Deutsche Lufthansa AG v. The Boeing Company (S.D.N.Y. Feb. 2, 2007). In 2003, Lufthansa and Boeing entered into a contract in which Boeing agreed to provide high-speed Internet service for passengers on long-haul Lufthansa flights. In 2006, after Lufthansa had spent substantial sums in developing the service, Boeing notified Lufthansa that it had decided to discontinue its Internet service business, in its entirety, at the end of the year.
In response to Boeing’s notice, Lufthansa filed a lawsuit seeking specific performance and damages. As reported earlier, in October 2006 the court dismissed the portion of Lufthansa’s complaint seeking specific performance because the parties had agreed in their contract to limit their remedies against each other to damages.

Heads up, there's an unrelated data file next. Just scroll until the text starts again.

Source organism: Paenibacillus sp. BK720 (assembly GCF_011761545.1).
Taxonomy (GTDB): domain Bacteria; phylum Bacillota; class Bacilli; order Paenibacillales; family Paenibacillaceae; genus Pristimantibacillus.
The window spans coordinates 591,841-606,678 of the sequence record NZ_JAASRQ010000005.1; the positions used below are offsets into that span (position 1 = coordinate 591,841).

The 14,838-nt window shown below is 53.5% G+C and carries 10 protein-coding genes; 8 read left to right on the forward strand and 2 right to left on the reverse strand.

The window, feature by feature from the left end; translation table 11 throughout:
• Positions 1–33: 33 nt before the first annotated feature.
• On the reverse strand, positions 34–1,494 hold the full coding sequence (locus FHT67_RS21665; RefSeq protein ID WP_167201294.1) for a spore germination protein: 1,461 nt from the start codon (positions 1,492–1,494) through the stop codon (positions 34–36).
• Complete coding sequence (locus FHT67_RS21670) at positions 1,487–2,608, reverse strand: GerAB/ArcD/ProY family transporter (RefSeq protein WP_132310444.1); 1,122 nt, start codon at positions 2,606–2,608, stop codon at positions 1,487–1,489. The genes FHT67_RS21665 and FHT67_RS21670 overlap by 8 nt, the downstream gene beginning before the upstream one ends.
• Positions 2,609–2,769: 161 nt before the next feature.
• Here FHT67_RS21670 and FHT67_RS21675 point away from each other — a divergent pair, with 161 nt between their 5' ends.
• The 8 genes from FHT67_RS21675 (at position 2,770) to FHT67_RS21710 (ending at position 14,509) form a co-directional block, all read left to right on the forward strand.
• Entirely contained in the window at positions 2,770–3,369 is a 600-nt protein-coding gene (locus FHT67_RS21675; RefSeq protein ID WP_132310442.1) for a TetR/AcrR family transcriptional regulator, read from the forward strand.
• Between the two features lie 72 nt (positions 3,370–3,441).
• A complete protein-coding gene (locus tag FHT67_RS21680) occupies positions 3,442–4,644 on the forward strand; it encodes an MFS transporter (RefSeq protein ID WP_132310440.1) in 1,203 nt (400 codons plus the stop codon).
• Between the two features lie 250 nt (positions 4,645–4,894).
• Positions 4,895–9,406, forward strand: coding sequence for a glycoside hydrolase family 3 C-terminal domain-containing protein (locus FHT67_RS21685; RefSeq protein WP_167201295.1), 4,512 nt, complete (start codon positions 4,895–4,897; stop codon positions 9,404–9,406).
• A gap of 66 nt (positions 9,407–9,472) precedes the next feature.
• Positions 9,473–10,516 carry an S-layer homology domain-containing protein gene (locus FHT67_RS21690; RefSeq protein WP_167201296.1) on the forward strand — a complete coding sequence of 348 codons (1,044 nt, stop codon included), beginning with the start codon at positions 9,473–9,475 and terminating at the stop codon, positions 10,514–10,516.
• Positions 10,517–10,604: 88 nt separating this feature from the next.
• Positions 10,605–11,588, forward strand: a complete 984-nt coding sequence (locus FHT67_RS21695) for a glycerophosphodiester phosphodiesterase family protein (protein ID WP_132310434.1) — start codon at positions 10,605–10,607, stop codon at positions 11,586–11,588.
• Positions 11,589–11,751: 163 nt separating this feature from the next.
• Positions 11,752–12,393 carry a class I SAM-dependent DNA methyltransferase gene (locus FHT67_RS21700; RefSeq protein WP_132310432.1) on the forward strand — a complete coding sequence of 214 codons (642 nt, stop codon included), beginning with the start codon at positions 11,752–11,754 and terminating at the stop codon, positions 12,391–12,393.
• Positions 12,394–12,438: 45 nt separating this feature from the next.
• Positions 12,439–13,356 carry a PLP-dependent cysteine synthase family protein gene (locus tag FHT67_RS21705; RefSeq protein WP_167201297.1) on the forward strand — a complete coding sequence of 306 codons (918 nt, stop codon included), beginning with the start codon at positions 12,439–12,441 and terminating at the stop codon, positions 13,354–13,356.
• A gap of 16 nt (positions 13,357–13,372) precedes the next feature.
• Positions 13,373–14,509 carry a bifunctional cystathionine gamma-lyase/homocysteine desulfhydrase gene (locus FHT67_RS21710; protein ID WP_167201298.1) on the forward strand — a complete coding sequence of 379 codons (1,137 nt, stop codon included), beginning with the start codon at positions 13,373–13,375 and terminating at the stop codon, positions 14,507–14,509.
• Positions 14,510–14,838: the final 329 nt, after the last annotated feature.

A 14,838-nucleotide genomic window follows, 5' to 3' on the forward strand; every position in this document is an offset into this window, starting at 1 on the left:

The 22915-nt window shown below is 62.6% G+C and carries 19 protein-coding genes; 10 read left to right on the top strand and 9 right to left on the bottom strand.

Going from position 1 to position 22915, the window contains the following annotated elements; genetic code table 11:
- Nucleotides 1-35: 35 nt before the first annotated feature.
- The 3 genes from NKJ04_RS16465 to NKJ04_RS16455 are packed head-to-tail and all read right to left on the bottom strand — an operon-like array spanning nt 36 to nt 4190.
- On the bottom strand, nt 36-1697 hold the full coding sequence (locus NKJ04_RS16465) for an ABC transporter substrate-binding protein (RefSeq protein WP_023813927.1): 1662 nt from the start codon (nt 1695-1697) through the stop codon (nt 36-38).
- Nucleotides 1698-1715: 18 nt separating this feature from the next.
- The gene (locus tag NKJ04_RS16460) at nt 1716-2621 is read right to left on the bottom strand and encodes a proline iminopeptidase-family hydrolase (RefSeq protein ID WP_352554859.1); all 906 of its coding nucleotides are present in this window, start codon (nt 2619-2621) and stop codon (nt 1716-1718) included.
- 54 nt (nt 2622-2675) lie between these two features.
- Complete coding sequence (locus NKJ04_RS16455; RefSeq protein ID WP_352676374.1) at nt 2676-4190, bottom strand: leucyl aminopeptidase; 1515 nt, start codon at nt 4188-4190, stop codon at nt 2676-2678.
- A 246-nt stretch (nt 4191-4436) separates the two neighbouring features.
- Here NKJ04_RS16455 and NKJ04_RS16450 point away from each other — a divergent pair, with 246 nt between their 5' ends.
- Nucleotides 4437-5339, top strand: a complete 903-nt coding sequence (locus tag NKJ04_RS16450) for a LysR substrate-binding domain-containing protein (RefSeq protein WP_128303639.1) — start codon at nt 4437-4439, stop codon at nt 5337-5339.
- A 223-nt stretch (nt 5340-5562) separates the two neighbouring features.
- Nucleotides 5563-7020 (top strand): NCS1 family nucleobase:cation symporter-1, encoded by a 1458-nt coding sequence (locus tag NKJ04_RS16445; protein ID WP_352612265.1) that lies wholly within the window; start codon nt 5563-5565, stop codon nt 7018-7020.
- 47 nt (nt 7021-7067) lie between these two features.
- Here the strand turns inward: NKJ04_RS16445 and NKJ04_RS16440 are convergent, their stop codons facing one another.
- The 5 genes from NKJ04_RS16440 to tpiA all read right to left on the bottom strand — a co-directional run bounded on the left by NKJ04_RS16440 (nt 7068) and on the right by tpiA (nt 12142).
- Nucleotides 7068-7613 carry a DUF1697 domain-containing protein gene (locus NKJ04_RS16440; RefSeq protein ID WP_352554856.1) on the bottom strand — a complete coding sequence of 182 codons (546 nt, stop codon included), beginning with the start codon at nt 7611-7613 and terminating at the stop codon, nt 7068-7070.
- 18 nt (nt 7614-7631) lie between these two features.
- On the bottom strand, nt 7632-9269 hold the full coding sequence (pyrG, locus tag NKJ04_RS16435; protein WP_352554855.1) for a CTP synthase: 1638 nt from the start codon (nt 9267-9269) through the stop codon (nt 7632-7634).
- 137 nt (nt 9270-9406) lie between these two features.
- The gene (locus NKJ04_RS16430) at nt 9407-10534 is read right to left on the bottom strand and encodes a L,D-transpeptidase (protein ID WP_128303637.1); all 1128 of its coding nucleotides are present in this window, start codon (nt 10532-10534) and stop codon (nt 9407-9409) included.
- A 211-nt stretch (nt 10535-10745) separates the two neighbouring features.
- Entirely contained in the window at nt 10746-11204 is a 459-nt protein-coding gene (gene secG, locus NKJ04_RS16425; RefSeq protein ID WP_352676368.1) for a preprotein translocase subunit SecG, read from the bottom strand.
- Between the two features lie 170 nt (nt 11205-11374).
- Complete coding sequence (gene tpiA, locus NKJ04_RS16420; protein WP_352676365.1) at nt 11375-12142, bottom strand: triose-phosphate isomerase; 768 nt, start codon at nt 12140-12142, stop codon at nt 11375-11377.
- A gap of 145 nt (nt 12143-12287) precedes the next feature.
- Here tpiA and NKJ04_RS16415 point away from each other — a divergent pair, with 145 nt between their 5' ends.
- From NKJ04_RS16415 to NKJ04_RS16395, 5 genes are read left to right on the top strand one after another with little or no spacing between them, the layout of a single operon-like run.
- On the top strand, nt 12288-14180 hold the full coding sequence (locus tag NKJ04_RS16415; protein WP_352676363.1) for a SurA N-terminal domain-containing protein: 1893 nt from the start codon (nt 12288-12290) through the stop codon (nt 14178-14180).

Boeing had also moved to dismiss the portion of Lufthansa’s complaint seeking damages in excess of the $1,000,000 damages limit in the parties’ contract, but the court did not rule on that issue in its October decision. Earlier this month, the court upheld the damages limit. The court reasoned that “the conduct alleged by Lufthansa falls well below the levels required by the New York courts to invalidate a mutually agreed upon limitation of liability” because Boeing had acted rationally, and without malice toward Lufthansa, in discontinung its Internet service business.